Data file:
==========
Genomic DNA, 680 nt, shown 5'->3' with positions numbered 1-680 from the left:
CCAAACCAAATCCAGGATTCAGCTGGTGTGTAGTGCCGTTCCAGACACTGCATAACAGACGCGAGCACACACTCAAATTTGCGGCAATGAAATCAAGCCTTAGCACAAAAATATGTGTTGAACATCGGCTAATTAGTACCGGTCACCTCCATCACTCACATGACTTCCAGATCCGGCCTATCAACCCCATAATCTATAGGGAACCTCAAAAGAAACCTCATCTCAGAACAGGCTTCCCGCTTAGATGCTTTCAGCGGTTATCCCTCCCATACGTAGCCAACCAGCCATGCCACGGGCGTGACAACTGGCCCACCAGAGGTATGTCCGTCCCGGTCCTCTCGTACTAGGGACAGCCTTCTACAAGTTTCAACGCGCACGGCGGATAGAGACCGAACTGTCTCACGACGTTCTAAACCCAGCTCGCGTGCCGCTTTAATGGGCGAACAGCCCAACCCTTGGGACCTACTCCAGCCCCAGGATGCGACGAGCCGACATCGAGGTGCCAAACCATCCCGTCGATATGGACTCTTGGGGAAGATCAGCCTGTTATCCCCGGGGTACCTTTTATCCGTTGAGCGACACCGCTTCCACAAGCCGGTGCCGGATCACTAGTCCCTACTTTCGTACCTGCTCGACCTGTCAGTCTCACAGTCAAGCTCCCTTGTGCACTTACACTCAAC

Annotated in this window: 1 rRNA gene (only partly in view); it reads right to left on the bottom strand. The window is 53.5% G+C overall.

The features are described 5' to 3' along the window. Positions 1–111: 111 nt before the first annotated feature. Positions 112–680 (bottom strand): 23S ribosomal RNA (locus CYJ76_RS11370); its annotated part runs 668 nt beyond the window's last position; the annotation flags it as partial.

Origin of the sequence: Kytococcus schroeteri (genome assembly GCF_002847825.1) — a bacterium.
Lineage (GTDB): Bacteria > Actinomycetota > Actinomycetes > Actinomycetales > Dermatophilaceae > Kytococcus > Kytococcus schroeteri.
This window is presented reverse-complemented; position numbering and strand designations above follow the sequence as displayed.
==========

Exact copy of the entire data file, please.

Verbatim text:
Genomic DNA, 680 nt, shown 5'->3' with positions numbered 1-680 from the left:
CCAAACCAAATCCAGGATTCAGCTGGTGTGTAGTGCCGTTCCAGACACTGCATAACAGACGCGAGCACACACTCAAATTTGCGGCAATGAAATCAAGCCTTAGCACAAAAATATGTGTTGAACATCGGCTAATTAGTACCGGTCACCTCCATCACTCACATGACTTCCAGATCCGGCCTATCAACCCCATAATCTATAGGGAACCTCAAAAGAAACCTCATCTCAGAACAGGCTTCCCGCTTAGATGCTTTCAGCGGTTATCCCTCCCATACGTAGCCAACCAGCCATGCCACGGGCGTGACAACTGGCCCACCAGAGGTATGTCCGTCCCGGTCCTCTCGTACTAGGGACAGCCTTCTACAAGTTTCAACGCGCACGGCGGATAGAGACCGAACTGTCTCACGACGTTCTAAACCCAGCTCGCGTGCCGCTTTAATGGGCGAACAGCCCAACCCTTGGGACCTACTCCAGCCCCAGGATGCGACGAGCCGACATCGAGGTGCCAAACCATCCCGTCGATATGGACTCTTGGGGAAGATCAGCCTGTTATCCCCGGGGTACCTTTTATCCGTTGAGCGACACCGCTTCCACAAGCCGGTGCCGGATCACTAGTCCCTACTTTCGTACCTGCTCGACCTGTCAGTCTCACAGTCAAGCTCCCTTGTGCACTTACACTCAAC

Annotated in this window: 1 rRNA gene (only partly in view); it reads right to left on the bottom strand. The window is 53.5% G+C overall.

The features are described 5' to 3' along the window. Positions 1–111: 111 nt before the first annotated feature. Positions 112–680 (bottom strand): 23S ribosomal RNA (locus CYJ76_RS11370); its annotated part runs 668 nt beyond the window's last position; the annotation flags it as partial.

Origin of the sequence: Kytococcus schroeteri (genome assembly GCF_002847825.1) — a bacterium.
Lineage (GTDB): Bacteria > Actinomycetota > Actinomycetes > Actinomycetales > Dermatophilaceae > Kytococcus > Kytococcus schroeteri.
This window is presented reverse-complemented; position numbering and strand designations above follow the sequence as displayed.